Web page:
Romanian folklore is full of superstitions and mystical beliefs. There are many superstitions regarding items of clothing and household objects: Taking out garbage at night, placing cups upside down, dropping knives and forks, etc. The prevention of evil eye effect using a red item and the saying ‘an itchy left palm means one will be getting money’ are the most widely spread superstitions among Romanians.Many of these superstitions surround the protection of children from bad omens and the “evil eye”, which are believed to cause disastrous results, up to and including death. An envious person can cast an “evil eye” on an innocent, defenseless child. In fact, according to folklore, people can cast the evil eye without even meaning to. It is a tendency that people have, and nothing can be done about it. Even the most modern parents still use amulets to protect their children, in the belief that “it can’t hurt”!
Since the 1989 fall of Communism in Eastern Europe, Romania, arguably the most regimented of states in the Soviet bloc, has struggled with the transition from totalitarian state to democratic nation. Romania offers a unique mix: A rich and complex culture; a long history that is often reflected in daily life; a forward-looking society that is quickly becoming one of the most cosmopolitan countries in Europe.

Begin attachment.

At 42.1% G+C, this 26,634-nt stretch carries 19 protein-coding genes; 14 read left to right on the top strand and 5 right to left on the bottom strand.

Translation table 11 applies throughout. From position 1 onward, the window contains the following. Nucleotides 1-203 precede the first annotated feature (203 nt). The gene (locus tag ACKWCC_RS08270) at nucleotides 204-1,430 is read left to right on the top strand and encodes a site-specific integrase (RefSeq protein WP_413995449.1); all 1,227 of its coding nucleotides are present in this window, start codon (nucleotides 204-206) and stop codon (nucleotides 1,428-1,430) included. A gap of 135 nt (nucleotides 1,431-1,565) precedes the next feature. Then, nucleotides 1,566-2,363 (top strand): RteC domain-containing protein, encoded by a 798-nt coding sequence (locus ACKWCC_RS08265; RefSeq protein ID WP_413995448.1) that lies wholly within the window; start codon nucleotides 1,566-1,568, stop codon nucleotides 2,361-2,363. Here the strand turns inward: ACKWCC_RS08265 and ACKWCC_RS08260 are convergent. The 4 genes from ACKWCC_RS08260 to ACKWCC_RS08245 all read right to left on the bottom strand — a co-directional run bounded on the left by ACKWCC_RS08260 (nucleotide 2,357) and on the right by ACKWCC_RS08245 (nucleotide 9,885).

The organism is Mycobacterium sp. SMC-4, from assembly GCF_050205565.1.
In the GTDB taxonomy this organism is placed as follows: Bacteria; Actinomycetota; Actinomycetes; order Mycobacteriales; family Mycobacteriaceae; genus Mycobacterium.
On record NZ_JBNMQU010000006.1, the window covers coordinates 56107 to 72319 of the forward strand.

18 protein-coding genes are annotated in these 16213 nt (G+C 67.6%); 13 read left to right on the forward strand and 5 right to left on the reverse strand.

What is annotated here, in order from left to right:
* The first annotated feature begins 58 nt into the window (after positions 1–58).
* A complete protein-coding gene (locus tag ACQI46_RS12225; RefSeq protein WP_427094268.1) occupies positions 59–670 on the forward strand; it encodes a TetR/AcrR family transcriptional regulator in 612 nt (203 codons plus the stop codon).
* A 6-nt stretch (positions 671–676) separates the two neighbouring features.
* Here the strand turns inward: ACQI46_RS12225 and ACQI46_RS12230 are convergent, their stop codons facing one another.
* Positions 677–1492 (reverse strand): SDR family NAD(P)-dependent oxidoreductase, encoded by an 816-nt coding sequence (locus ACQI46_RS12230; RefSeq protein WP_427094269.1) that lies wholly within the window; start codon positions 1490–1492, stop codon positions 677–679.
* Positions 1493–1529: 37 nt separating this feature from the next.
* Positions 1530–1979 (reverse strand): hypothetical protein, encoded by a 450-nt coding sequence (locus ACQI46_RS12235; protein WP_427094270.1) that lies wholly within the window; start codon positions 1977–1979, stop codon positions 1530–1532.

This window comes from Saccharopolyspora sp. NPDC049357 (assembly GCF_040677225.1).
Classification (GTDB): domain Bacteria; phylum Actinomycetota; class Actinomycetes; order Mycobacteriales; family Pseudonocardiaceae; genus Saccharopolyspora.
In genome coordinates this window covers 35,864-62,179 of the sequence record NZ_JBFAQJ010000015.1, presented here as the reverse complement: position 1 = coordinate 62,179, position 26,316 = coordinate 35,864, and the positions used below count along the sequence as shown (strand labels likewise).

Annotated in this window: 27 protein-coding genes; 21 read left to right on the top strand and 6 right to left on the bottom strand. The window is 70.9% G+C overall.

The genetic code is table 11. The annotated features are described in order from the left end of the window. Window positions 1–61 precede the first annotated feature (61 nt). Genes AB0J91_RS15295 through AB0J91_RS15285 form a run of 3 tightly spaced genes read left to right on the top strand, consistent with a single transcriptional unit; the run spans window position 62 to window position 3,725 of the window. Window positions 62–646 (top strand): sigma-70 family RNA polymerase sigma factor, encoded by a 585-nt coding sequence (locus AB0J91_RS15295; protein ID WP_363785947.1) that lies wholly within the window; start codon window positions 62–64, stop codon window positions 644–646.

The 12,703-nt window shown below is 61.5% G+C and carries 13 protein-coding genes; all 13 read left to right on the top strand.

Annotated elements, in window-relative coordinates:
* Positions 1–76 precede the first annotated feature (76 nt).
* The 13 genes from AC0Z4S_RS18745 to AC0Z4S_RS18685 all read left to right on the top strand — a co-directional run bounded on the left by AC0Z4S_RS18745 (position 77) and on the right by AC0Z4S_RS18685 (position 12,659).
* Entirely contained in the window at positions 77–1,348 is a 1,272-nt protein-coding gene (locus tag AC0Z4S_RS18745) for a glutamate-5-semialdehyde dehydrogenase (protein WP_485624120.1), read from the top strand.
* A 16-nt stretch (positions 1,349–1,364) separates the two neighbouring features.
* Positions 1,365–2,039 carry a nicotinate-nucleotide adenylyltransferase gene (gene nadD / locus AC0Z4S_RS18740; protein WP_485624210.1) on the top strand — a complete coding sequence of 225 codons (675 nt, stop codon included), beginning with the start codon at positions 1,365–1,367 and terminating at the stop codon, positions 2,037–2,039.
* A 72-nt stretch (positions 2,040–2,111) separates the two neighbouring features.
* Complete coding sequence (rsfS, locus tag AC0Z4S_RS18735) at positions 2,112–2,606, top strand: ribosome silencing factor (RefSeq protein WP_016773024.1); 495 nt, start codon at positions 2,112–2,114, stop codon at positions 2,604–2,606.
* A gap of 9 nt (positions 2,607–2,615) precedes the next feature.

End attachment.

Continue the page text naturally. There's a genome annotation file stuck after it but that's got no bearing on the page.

In accordance with the December 1991 Romanian constitution, the Romanian armed forces have the defensive mission of ensuring the territorial integrity of the country. The military enjoys popular support, partly because of its role in supporting the December 1989 revolution. The army is the largest service. Romania has an all-volunteer military force; conscription ended in 2007.
The Romanian armed forces have about 75,000 military personnel and 15,000 civilians, for a total of 90,000 men and women. Out of these 75,000, about 45,800 are in the Land Forces. In 1993, the U.S. military began training of Romanian military and civilian officials through International Military Education and Training (IMET) and other exchange programs, emphasizing civilian democratic control over the military.
A defense access agreement with Romania represents the first time US military forces, albeit in small numbers, will be stationed in a new NATO ally that is also a former member of the Warsaw Pact.
Throughout history, periods of occupation of any territory have always been recorded as difficult times, times of abuse and requisitions. Despite the efforts and dedication of many military leaders, subordinates often bring disgrace to their uniform. In recent history, after 1945, the Soviet Army has been the most disgraced army of all, due to its alarmingly large number of soldiers who brought shame to their country by perpetrating heinous crimes in the occupied territories. This image of the Red Army can't be changed in the eyes of many past and future generations.
Romanian citizens of the time witnessed unforgettable misdeeds by Soviet soldiers, from robberies to rapes and murders. Rapes were a disgraceful chapter written by Soviet troops. Russian soldiers would rape seventy year old women. The criminal acts perpetrated by many soldiers of the Red Army during their stay in Romania, from the end of World War Two until 1958, brought irreparable physical and mental damage to their victims.